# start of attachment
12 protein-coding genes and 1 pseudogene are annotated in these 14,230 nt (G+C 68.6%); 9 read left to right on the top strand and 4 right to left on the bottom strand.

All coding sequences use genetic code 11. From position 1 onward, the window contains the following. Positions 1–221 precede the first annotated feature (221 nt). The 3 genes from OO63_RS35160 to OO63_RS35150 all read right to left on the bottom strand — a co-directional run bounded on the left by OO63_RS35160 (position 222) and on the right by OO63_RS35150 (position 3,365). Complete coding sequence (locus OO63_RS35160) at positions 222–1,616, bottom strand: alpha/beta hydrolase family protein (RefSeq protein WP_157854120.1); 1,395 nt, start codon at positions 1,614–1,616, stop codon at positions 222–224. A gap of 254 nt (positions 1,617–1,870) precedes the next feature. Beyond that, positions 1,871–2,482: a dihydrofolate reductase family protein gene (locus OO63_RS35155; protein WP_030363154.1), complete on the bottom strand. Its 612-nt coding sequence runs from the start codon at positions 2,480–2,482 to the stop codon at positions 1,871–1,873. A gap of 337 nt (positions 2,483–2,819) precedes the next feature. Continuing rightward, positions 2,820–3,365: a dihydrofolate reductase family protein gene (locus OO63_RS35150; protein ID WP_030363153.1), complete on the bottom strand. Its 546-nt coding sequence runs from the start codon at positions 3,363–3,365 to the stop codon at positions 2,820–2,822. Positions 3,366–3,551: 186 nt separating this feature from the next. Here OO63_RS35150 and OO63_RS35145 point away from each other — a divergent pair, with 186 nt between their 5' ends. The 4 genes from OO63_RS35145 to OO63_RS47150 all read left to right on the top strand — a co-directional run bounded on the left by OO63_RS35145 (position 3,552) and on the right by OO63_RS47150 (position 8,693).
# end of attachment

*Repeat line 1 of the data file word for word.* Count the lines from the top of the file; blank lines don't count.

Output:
12 protein-coding genes and 1 pseudogene are annotated in these 14,230 nt (G+C 68.6%); 9 read left to right on the top strand and 4 right to left on the bottom strand.